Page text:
Adverse possession is a Middle Ages legal concept that can prove to be a threat to your Alabama land. You probably have 2 to 3 neighbors with property lines bordering yours. Did you know that those neighbors may be able to get their hands on the legal title to certain pieces of your property? The law also allows unknown trespassers that have squatted on land for a certain period of time to claim ownership.
It is recommended that you familiarize yourself with Alabama’s rule on adverse possession to ensure that your land remains yours. Or you may want to assert an adverse possession claim over a piece of land that you have developed and want to continue using.
Understanding Alabama’s Adverse Possession Law
The Homestead Act of 1862 enacted the adverse possession law of Alabama. Individuals are allowed by these laws to come into possession of a property if they have publicly lived on it for a specific time period and made improvements. Typically, they would have a deed to the property and would have paid property taxes or rent on it.
In Alabama, the original owner is burdened with the task of using their property or forcing squatters to leave. In many states, it is incumbent on the property owner to ensure that the unoccupied land they own improves the community around it and serves a purpose. Any land that is left untouched for years will probably be voted in favor of the squatter by the courts that tried making improvements on it.
Property owners and landlords need to prove that they legitimately own the land. This is because squatters have the right to become legal owners of a piece of land if they have used it and lived there for long enough. You should get in touch with a capable real estate attorney in Alabama if you have concerns about adverse possession regarding your land.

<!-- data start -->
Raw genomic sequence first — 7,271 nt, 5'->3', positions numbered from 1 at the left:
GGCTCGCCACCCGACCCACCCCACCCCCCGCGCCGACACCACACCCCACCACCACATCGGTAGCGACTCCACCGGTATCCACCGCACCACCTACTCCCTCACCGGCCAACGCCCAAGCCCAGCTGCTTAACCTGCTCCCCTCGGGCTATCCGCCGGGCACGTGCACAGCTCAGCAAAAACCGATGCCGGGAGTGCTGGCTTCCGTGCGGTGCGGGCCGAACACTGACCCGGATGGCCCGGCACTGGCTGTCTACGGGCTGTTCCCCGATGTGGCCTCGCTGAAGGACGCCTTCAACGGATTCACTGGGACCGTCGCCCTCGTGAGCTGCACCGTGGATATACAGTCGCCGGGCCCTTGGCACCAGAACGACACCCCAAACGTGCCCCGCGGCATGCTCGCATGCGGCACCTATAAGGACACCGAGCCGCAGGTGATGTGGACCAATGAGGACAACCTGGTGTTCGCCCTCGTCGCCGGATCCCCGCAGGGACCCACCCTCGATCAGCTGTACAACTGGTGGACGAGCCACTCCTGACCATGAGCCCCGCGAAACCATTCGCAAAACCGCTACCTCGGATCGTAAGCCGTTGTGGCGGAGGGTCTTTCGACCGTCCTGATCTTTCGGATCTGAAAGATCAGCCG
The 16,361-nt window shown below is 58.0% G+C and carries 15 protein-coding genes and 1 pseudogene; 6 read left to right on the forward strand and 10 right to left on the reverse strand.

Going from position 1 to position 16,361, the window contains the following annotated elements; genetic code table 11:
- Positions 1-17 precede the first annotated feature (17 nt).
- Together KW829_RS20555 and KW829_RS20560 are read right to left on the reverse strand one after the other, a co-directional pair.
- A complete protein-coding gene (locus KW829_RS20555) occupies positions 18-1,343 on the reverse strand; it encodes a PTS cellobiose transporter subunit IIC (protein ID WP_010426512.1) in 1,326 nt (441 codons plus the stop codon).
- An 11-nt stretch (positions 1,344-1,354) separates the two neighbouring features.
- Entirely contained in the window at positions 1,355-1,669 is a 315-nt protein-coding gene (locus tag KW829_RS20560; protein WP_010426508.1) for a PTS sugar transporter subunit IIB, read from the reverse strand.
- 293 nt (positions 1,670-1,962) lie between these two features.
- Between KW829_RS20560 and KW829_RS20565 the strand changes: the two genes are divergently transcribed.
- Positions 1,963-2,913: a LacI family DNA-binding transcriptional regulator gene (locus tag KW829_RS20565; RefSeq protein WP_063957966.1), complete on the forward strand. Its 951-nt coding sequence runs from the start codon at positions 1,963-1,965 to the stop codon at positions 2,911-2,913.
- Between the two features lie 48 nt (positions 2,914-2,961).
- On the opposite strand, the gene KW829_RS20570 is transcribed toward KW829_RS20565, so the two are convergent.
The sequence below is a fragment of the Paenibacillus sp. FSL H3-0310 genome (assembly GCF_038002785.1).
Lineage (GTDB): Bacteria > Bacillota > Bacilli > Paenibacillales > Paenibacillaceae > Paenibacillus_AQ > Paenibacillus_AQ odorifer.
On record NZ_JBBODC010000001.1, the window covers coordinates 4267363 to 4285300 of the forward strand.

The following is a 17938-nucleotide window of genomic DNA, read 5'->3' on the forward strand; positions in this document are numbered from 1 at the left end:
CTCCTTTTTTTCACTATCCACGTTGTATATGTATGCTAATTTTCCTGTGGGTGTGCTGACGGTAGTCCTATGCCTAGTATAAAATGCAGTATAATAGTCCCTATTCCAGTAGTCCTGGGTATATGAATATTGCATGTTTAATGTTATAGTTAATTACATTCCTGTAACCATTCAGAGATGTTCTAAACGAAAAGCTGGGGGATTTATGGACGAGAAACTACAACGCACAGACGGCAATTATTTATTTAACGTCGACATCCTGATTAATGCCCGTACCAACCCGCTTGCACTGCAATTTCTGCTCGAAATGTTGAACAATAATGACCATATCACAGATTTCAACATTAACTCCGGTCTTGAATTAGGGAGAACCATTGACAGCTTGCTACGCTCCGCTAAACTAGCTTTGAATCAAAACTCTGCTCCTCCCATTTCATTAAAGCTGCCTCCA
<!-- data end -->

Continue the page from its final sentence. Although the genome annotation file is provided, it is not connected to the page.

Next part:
Adverse Possession Effects and Requirements
Adverse possession doesn’t result in legal title transfer automatically. It lends vested property rights to the person in the possessed area. Individuals can initiate a quiet title action for obtaining the legal title to a certain property after meeting statutory requirements for adverse possession.
State statute governs the requirements for adverse possession. These are the adverse possession statute elements that need to be met in Alabama:
- Open and Notorious
It is important for the person seeking adverse possession to occupy a piece of land in an open and obvious manner. The parcel of land cannot be occupied secretively. The person should not make any efforts for remaining undetected. Landowners are not required to have any actual knowledge of the occupation.
The parcel of land should be exclusively occupied by the person seeking adverse possession. They may not share it with the true owner or public.
In Alabama, adverse possession requires the land occupation to be adverse and hostile to the interests of the true owner. Possession is not considered hostile if the landowner gave permission to use the land. However, the landlord doesn’t really need to have actual knowledge of the occupation as long as the occupation is adverse to their interests.
For instance, a landowner may not realize that their neighbor’s fence extends over his property line. This occupation can be termed sufficiently hostile since the landowner never gave the neighbor permission to encroach on their property.